Word Hoard

Saturday, January 27, 2007

Garrison Finish, Hobson's Choice, and Gurney's Absence

I'll begin at the end and start with the Garrison finish, the finish of a contest in which the winner rallies at the last moment to score the victory. This entry is appropriate given the close nature of a majority of this year's NFL playoffs. According to Anu Garg, it comes after Edward "Snapper" Garrison (1868-1930), a jockey known for hanging back during most of the race and finishing at top speed to achieve a thrilling victory.

Hobson's choice is a fun one; the option of taking what is offered or nothing, no choice. While the last entry didn't make it into my OED, Hobson's here. After T. Hobson (1554-1631), a Cambridge carrier who gave his customers a choice between the next horse or none at all. The story I heard was that he rented horses to students, and inevitably there were favorite horses who were chosen over others, thence wearing them out. So to solve this problem, he said they could have the horse closest to the door or none at all. There is a similar tale about Henry Ford and his Model T. From our false fount of wisdom Wikipedia:

Henry Ford is commonly reputed to have made the statement "Any customer can have a car painted any color that he wants so long as it is black." Actually, Model Ts in different colors were produced from 1908 to 1914, and then again from 1926 to 1927. It is often quoted that Ford chose black because the paint dried faster than other colored paints available at the time, and a faster drying paint would allow him to build cars faster as he would not have to wait for the paint to dry. This theory is not supported by fact however.

Over 30 different types of black paint were used to paint various parts of the Model T. The different types of paint were formulated to satisfy the different means of applying the paint to the different parts, and had different drying times, depending on the paint and the drying method used for a particular part. Ford engineering documents suggest that the color black was chosen because it was cheap and it was durable.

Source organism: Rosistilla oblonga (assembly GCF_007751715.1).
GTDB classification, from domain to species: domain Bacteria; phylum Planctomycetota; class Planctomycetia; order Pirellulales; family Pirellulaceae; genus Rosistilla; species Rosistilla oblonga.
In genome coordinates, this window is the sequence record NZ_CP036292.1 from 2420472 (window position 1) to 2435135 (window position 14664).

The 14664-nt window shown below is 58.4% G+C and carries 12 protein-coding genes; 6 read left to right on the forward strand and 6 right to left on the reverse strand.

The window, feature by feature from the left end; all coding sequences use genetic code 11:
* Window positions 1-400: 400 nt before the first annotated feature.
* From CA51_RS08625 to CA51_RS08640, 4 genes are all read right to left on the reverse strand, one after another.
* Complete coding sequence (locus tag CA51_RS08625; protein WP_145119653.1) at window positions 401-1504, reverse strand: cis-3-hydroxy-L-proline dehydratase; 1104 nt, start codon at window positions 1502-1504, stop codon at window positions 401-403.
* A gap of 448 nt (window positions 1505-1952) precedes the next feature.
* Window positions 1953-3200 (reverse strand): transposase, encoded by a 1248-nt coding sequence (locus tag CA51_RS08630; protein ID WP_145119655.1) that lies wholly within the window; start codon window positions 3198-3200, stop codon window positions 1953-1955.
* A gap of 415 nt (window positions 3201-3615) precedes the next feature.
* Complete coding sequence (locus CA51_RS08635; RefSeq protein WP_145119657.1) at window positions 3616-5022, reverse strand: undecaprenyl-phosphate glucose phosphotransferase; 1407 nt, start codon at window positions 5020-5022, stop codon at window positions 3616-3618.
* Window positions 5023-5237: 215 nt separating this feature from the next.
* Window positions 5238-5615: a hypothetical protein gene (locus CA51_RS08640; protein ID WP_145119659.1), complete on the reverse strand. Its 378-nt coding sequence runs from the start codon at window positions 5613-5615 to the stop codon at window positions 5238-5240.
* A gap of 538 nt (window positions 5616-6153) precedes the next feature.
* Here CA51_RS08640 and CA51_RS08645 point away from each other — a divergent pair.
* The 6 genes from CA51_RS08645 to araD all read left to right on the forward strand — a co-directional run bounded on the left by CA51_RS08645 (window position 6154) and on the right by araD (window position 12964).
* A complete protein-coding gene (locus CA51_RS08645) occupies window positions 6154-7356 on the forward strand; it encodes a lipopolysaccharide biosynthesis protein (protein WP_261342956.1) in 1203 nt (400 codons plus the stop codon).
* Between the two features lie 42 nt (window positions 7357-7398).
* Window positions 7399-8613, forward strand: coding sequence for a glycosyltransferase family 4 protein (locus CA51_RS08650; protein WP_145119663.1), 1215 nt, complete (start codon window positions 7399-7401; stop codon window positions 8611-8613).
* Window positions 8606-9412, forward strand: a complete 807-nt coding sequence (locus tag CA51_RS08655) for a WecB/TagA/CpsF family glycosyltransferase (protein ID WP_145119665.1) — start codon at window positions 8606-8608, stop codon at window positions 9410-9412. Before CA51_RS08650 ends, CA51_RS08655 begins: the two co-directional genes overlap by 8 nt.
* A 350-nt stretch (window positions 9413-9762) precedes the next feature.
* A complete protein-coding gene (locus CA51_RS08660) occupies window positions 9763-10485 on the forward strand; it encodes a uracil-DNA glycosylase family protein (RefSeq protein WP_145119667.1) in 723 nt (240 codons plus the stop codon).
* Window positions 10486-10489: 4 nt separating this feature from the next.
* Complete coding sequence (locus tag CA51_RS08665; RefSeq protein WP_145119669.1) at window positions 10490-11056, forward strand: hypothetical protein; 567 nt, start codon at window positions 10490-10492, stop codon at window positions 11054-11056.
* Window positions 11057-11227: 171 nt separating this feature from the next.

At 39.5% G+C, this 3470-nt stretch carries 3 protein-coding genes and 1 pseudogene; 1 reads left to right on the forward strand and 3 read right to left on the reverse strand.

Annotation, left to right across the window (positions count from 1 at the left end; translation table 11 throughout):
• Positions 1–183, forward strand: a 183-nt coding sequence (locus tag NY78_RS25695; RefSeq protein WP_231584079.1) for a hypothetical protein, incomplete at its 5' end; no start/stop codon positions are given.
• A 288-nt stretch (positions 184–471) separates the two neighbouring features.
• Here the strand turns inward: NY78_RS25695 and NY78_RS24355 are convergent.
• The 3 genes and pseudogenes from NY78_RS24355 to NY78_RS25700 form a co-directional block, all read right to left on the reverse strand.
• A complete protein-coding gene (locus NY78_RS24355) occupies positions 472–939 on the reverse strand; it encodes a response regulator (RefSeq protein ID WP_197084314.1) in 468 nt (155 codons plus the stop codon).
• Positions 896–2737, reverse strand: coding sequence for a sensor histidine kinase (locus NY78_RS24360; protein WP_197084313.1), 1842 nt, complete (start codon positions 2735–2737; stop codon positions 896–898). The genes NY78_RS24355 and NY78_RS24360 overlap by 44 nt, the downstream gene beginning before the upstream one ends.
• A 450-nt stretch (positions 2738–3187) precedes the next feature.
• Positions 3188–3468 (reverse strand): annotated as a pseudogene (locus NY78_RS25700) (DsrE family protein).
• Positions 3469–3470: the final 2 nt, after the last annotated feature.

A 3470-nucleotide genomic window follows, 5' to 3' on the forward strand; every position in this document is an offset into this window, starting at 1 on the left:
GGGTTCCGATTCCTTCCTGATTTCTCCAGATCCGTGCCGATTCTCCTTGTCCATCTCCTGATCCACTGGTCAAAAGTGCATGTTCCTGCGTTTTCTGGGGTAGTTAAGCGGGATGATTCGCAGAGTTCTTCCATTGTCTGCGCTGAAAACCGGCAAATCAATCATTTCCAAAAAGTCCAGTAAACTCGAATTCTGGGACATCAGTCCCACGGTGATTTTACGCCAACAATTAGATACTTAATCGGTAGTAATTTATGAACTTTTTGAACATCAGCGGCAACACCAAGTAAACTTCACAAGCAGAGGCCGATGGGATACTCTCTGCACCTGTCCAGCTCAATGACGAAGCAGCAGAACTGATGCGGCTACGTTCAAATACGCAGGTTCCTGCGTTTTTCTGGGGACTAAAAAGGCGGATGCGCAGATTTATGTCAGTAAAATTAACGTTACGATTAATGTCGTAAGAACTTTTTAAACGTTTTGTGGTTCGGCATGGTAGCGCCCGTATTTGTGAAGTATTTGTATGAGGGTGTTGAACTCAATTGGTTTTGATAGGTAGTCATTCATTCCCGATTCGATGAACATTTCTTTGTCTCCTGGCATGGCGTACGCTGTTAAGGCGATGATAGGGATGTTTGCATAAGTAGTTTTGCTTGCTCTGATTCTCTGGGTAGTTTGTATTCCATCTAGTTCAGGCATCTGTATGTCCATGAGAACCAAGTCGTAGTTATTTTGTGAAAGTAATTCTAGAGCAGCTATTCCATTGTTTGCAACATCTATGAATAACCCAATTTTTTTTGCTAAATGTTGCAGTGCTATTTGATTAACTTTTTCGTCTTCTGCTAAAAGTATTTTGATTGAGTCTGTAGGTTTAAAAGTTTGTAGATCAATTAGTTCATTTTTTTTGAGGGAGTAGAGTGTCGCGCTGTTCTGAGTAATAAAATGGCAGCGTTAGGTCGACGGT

So that is that.

I don't know why I was looking up gurney one day, but I was, and I went to my paperback dictionary and gurney was nowhere to be found. I noticed this absence even more when I was getting some dictionaries for my cousins for graduation at Barnes & Noble. If I remember correctly, maybe one out of three dictionaries had gurney as an entry. I guess most of them went from gurgle to guru. Fortunately, the OED has plenty of entries between those two, most of them coming from the ol' subcontinent. Anyway, our word apparently comes from T. Gurney of Boston, MA who patented a new cab design in 1883. It was first a two-wheeled horse-drawn cab with a rear door and lengthwise seating. Also a similar vehicle used as a police wagon or ambulance. Then in the Middle 20th century it became a wheeled stretcher used for transporting hospital patients.

This would explain why my Webster's Collegiate published in 1947 and last copyrighted in 1941 goes gurgle, gurglet, gurnard, and then gush. The 1965 version, that I also have, has these words in the aforementioned area: gurgle, Gurkha, gurnard, gurry, guru, and then gush. So 24 years gives us Gurkha, gurry, and guru, but not gurney. So if you're ever looking at dictionaries, see if it has gurney in it. Then you have to decide if it needs it.

Monday, January 15, 2007

Faith . . .

Or should I say "benefit of the doubt." I saw this phrase in Blindside the other evening, and I think it deserves some closer examination. The Free Dictionary defines the idiom: A favorable judgment granted in the absence of full evidence, and to believe something good about someone, rather than something bad, when you have the possibility of doing either.